- With 95% reporting in Washington, Biden has 37.9% of the vote and Sanders 36.4%.
- Primaries are scheduled March 17 in three states: Arizona, Florida, and Illinois.
- Ohio was scheduled to hold its primary too, but Gov. Mike DeWine postponed due to coronavirus.
Former Vice President Joe Biden was declared the winner of last week’s Democratic presidential election in Washington. In doing so, he beat his rival, Sen. Bernie Sanders (I-VT) in five of the six states that went to the polls on March 10. After nearly a week of counting, Biden retained a small lead over Sanders.
After counting 95% of the votes cast, Biden has 37.9% of the vote and Sanders 36.4%. Sanders had put a lot of his hopes on Washington. There, he won two-thirds of the delegates four years ago, when he faced former Secretary of State Hillary Clinton, in state caucuses. Biden also won in Idaho, Michigan, Mississippi, and Missouri. Sanders only brought in North Dakota.
On Tuesday, primaries are scheduled in three states— Arizona, Florida, and Illinois. Voting was also to take place in Ohio, but Governor Mike DeWine postponed voting to early June because of the coronavirus crisis. President Trump previously said he did not think it was necessary to postpone it, but DeWine reported on Twitter that the health risks are too great to hold the election. A few hours before that decision, a judge refused to authorize the postponement.
The states of Georgia, Kentucky, and Louisiana have also decided to postpone their states’ presidential primaries. Sanders and Biden also wondered aloud, during a CNN TV debate on Sunday, whether it is wise to vote now. All campaign meetings have been canceled.
Joe Biden’s Super Tuesday Comeback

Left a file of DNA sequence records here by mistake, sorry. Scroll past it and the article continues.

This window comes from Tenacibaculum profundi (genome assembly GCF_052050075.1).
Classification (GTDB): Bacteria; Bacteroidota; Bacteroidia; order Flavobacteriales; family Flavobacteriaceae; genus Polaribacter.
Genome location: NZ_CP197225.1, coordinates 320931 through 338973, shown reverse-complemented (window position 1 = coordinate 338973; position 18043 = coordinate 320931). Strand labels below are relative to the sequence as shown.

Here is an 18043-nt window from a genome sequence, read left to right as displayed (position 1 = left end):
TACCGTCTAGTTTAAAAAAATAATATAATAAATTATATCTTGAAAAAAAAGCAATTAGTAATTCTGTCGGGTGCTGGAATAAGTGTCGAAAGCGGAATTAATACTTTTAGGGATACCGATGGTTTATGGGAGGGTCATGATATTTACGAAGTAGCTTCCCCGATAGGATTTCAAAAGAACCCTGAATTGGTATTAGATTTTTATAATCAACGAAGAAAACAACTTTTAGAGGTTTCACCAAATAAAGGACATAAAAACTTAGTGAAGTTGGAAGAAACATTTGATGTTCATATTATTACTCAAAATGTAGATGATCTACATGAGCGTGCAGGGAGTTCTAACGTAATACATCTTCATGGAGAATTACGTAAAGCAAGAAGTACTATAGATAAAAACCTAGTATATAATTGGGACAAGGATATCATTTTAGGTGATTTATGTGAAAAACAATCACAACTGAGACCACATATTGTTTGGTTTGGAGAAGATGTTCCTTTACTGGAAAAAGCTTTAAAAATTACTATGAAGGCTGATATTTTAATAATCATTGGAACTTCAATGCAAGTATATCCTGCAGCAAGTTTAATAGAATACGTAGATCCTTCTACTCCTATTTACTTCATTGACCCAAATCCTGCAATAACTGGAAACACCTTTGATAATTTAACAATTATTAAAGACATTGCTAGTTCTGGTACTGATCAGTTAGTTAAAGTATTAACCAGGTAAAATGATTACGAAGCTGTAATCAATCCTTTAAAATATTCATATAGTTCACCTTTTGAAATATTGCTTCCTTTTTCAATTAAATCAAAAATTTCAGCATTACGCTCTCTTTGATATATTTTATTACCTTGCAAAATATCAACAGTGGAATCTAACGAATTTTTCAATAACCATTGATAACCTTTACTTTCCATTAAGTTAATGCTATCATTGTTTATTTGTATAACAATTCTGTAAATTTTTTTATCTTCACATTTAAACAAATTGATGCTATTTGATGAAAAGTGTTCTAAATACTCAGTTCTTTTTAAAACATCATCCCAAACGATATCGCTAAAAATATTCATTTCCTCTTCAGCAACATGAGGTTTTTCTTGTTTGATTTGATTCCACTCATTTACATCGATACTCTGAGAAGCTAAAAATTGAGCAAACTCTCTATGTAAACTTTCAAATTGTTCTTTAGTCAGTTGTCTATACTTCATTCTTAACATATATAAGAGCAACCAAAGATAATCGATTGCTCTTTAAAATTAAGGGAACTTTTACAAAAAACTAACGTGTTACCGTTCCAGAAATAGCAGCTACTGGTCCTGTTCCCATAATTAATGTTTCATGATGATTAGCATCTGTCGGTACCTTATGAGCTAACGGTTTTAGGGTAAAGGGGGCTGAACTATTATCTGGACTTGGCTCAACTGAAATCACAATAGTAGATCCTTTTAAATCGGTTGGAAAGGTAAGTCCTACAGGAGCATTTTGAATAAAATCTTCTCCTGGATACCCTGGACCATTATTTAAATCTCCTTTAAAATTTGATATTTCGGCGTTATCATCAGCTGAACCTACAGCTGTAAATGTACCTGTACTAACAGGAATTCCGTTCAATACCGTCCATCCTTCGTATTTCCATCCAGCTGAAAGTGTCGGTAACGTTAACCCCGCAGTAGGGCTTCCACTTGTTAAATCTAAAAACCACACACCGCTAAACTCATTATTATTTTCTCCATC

Joe Biden, whose chances of clinching the Democratic nomination for President initially seemed narrow, made a comeback during the Super Tuesday primaries, when voters across the eastern, southern, and central United States made a clear choice. The party faithful apparently decided to settle for a moderate candidate to defeat President Trump in November. In those parts of the country, a majority chose the former Vice President.
Fourteen states and American Samoa went to the polls on Super Tuesday two weeks ago. Together, the states account for about 40 percent of the delegates who would nominate the Democratic presidential candidate in July. Super Tuesday’s victories represented a giant step toward the nomination.
The next morning, at about 8:30 AM Eastern, the American media had projected Biden victories in nine states, including a surprising win in Texas. Sanders, the more left-wing of the two candidates, won in only three states.
The Resurrection of Biden
Joe Biden celebrated the evening as a resurrection of his candidacy. Speaking to his supporters in a Los Angeles suburb, he said he had been knocked down and declared dead by the media, until he won the South Carolina primary the previous Saturday.
The vast majority of them chose Biden, and a majority considered that he has the best chance of defeating Trump out of all candidates. That is precisely the very argument that Biden himself has been advancing from the time when he announced his candidacy.